Motivation has long been my most elusive skill. I’m a huge procrastinator and am good at figuring out the minimum viable path that yields the greatest work : reward ratio. In a way this is a good thing. I’m good at figuring out solutions to problems and can accomplish what is expected of me. This also means I tend to stray away from work that may or may not put me in a better position down the line, even if there is the potential for that work to result in something greater than what is expected.

My job is my most current and pressing example of this. I work at Amazon as a software developer. I make good money. Writing software has been, and continues to be, an enjoyable experience. I feel as though I’ve figured out the politics of the company enough to succeed within that system. Put all of these things together and the path forward in my career becomes clear, the writing is on the wall.

The problem with being in a situation like this is that, in the eye of most people, I’ve made it. I’ve been raised by society to aspire to have a well paying, stable job that I don’t dislike. Sure, aspects of my job could be improved, but those are marginal improvements. Many people strive their whole lives to have what I have right now and that’s a scary thought for me to process. It’s scary because I can clearly see a path forward in life from this precise moment until the day I die: pull any year out of this life and I wouldn’t find much to complain about, but put 45 of those years back-to-back and I don’t like what I see.

This path is straightforward and pretty much guarantees me a good life. Here’s how it goes: I go into the office every morning, work for 8ish hours and put my mind towards whatever the company deems I should, get promoted a few times, move companies, change routines, work on different, challenging problems. I won’t hate my job by any means. I’ll continue to have a passion for programming and will always have opportunities to work on complex problems. I’ll repeat this formula for 42 years. Between 40 hours a week at the office, time spent decompressing from the stress of work and sleeping I’ll still have a little time left over. I’ll try to use that time for memorable experiences like seeing my family, connecting with friends, exploring new places and immersing myself in my hobbies (I just have to make sure these “extracurriculars” fit into my few weeks of vacation time each year). I’ll get married, buy a house, a car, have kids and have a perfectly fine existence. Without minding, I’ll get trapped by this comfortable life. Not hating my job, but not caring enough to do anything about it because doing so would be hard. Not only hard for the normal reasons, but hard because it goes against what society says I should be happy doing.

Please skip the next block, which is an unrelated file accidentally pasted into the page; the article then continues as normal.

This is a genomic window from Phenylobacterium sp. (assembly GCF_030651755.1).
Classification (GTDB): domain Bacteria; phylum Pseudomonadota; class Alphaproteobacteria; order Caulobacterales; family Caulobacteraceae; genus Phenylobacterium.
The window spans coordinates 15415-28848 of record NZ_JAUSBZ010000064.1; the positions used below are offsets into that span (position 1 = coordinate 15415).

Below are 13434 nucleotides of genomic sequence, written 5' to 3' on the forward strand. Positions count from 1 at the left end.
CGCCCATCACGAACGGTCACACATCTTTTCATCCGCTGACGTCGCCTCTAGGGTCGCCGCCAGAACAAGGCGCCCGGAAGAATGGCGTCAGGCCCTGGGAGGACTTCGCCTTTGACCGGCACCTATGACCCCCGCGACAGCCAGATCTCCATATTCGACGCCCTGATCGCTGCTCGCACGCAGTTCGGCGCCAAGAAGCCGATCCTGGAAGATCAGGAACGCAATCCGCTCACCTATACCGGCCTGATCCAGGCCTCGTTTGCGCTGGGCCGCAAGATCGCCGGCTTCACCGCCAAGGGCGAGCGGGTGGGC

If I allow myself to slip into this life I’ve accepted that experiences I could have had, a world I could have explored and friends I could have kept in contact with will slip away. My daily energy and the prime years will be spent fulfilling the goals of a company and my personal time will be allotted to tiresome evening hours and short vacations after my body and mind have been drained.

The off-putting thing about all this is even after truly standing behind every word I wrote, I still find myself feeling comfortable. I allow my mind to play tricks on me and say, “You’ve had a long day at work and you’re right where you’re supposed to be in life so relax you’ve done enough.” when I know deep down if I don’t put in the effort now and take measurable steps towards a life that allows me to have the freedom and control over my time, I’ll wake up year after year saying the same thing until it’s too late.